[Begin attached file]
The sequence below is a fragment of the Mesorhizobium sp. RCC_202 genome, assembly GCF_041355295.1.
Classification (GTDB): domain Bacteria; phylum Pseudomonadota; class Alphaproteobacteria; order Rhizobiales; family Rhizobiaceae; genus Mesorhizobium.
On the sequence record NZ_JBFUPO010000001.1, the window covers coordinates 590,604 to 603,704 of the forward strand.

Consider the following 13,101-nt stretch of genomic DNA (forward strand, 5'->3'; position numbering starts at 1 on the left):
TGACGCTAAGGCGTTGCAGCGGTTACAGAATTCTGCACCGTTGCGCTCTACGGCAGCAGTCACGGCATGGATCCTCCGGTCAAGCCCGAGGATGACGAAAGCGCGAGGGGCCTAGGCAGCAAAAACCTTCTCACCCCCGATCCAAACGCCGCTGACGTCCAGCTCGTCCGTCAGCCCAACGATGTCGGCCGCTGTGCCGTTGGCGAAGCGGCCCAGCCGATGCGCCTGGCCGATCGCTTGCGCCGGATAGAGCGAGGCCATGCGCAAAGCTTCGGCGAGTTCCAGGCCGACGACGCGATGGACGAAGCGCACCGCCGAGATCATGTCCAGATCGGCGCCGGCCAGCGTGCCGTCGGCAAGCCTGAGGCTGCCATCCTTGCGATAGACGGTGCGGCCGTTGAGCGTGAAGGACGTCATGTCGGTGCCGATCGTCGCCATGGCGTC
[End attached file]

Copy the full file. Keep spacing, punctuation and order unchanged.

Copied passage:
The sequence below is a fragment of the Mesorhizobium sp. RCC_202 genome, assembly GCF_041355295.1.
Classification (GTDB): domain Bacteria; phylum Pseudomonadota; class Alphaproteobacteria; order Rhizobiales; family Rhizobiaceae; genus Mesorhizobium.
On the sequence record NZ_JBFUPO010000001.1, the window covers coordinates 590,604 to 603,704 of the forward strand.

Consider the following 13,101-nt stretch of genomic DNA (forward strand, 5'->3'; position numbering starts at 1 on the left):
TGACGCTAAGGCGTTGCAGCGGTTACAGAATTCTGCACCGTTGCGCTCTACGGCAGCAGTCACGGCATGGATCCTCCGGTCAAGCCCGAGGATGACGAAAGCGCGAGGGGCCTAGGCAGCAAAAACCTTCTCACCCCCGATCCAAACGCCGCTGACGTCCAGCTCGTCCGTCAGCCCAACGATGTCGGCCGCTGTGCCGTTGGCGAAGCGGCCCAGCCGATGCGCCTGGCCGATCGCTTGCGCCGGATAGAGCGAGGCCATGCGCAAAGCTTCGGCGAGTTCCAGGCCGACGACGCGATGGACGAAGCGCACCGCCGAGATCATGTCCAGATCGGCGCCGGCCAGCGTGCCGTCGGCAAGCCTGAGGCTGCCATCCTTGCGATAGACGGTGCGGCCGTTGAGCGTGAAGGACGTCATGTCGGTGCCGATCGTCGCCATGGCGTC